Selecting regions will automatically pre-select the countries in those regions in the next filter.
The “Country” filter is called “Reference area” for indicators in the database “ILO modelled estimates and projections” because it also includes world and regional aggregates.
Select classification items. These are often organized by groups. For example, the age classification provides items grouped as 5 year age bands (ages 15-19, 20-24, 25-29, 30-34 etc.), 10 year age bands (ages 15-24, 25-34, 35-44 etc.) and aggregate age bands (youth, adults etc.). Please note available age bands differ by indicator.
By default, the time range is set to the latest 10 years for annual data (or less if fewer years are available). You can check the box to get the latest period only. This means for each country, only the latest year with data will be shown. The latest year may differ by country. Also note the latest period provided will be within the selected time range.
Check the box to get the latest period only. This means for each country, only the latest year with data will be shown. The latest year may differ by country. Also note the latest period provided will be within the selected time range.
Below the filters is an indication of the number of records available based on the filters selected out of the all of the possible records.
You can also filter the columns in the data table in the fields marked with “All” between the header and rows. Below is an example table filtering the sex column for “female” and age column for “15-24”. You must type the words as they appear in that column (i.e., no typos or synonyms).
Check this box to view all of the notes related to a record. It will add a column at the right of the table as shown below.
This option cannot be combined with the pivot option.
Options to calculate distributions and to pivot the table contents are available below the filters. These features are often best used together. Below is an example of a distribution by sex (i.e., male and female share of employment) with a pivot also by sex (i.e., sex moved to the columns instead of rows).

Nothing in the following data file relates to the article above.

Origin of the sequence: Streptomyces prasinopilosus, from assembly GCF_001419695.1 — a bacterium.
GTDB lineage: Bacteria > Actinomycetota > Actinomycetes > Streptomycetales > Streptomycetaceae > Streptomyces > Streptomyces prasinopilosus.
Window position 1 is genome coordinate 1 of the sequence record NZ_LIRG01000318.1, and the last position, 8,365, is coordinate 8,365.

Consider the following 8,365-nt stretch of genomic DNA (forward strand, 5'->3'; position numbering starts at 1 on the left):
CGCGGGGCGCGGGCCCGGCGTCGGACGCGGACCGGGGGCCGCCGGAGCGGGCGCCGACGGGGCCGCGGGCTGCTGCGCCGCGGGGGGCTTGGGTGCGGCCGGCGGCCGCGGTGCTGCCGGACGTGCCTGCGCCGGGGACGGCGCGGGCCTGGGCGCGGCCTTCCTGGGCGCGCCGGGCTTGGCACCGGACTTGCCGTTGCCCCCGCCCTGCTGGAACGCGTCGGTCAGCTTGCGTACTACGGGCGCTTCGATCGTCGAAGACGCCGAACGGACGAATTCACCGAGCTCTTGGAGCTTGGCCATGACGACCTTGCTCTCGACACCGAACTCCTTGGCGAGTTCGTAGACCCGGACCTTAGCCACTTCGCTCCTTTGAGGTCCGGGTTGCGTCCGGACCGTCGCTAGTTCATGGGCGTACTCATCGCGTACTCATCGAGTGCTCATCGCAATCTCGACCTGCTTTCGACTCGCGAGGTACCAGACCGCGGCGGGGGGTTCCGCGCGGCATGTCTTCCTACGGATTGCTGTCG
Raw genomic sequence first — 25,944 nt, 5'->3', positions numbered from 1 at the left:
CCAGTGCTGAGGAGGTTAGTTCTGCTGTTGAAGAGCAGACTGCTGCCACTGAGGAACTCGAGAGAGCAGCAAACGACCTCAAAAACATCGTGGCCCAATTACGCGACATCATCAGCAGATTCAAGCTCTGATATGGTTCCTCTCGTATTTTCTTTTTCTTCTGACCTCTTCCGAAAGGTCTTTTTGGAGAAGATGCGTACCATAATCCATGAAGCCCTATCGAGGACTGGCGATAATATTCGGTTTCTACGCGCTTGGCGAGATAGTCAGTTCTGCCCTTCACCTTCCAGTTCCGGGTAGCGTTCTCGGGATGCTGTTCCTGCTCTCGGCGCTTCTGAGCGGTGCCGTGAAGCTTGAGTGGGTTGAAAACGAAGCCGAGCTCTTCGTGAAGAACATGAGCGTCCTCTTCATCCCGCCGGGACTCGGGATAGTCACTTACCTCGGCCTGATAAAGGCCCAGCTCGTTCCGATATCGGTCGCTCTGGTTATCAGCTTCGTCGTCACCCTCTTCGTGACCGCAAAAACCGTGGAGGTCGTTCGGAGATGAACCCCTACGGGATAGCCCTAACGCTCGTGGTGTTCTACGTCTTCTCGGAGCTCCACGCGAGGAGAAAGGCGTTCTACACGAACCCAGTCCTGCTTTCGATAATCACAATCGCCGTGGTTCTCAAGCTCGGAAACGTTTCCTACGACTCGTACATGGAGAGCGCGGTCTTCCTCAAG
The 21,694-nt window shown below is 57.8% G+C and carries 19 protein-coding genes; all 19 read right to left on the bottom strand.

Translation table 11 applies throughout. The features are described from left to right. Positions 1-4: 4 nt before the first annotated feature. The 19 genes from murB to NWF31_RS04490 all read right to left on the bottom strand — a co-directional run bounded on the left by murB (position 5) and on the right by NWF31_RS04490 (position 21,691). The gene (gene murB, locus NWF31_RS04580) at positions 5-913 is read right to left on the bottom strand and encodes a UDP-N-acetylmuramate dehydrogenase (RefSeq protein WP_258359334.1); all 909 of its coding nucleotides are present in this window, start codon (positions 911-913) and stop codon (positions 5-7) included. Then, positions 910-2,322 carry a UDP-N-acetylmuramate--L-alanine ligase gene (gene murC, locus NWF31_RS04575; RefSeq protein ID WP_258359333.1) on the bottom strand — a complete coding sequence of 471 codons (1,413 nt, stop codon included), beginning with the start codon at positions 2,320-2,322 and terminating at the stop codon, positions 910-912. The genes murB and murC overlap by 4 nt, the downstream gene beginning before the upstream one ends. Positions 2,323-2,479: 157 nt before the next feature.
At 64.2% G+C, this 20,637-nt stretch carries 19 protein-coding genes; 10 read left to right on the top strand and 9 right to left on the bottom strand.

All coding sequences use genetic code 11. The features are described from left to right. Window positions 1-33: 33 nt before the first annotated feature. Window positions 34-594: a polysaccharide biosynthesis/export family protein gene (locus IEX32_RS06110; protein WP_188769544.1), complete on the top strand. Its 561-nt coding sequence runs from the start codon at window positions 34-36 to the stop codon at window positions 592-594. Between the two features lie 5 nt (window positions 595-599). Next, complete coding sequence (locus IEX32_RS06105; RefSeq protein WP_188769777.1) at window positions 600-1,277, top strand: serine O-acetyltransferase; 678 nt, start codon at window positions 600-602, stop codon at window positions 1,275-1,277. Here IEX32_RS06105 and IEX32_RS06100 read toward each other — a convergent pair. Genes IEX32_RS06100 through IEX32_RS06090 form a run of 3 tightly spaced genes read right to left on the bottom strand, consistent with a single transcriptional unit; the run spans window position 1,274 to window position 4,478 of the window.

For level figures, calculate distributions for any of the classifications shown. You must select the total and at least one more item within the classification.
For example, to do a distribution by sex, select “total” and at least one of the other classifications items (e.g., “female”) in the filter section above. Then use the distribution drop-down menu to select “sex”.
The distribution by sex is the percentage share of each sex. In other words, it is calculated as female / total * 100 and male / total * 100.
Pivot a dimension
Pivot one of the dimensions in the table (e.g., country, year or one of the classifications) so the selected item is shown in columns instead of rows. By default, the data table shows all items in rows. This means there is only one value shown per row.
Only one item at a time can be shown in columns. Also note this option cannot be combined with checking the notes box since different notes may apply across the values in the row when pivoted.
Export data in one of the formats listed.
While Excel is not listed, data in csv files will open in Excel.
Select whether you want the entire dataset (i.e., full) or the subset of records based on your filters (i.e., filtered). Then click on “Download”.
The section “Reproduce query” allows users to re-use the link displayed to return to the same filtered data table. Note it does not retain any distributions or pivoting applied.
This option is used to hide and show columns. It is best used prior to capturing a view (see just below). Click on any of the items listed to hide that column. Click again to show it.
Capture view allows users to make a copy of the currently displayed (i.e., filtered) data table, which then can be pasted elsewhere, such as an email.
Other output options include PDF, print and Excel.
When using the options “Copy” and “Excel”, you can use the function CTRL+V to paste the contents.
Change the number of entries shown per page below the data table. Use the numbers or “Next” button to navigate through the pages.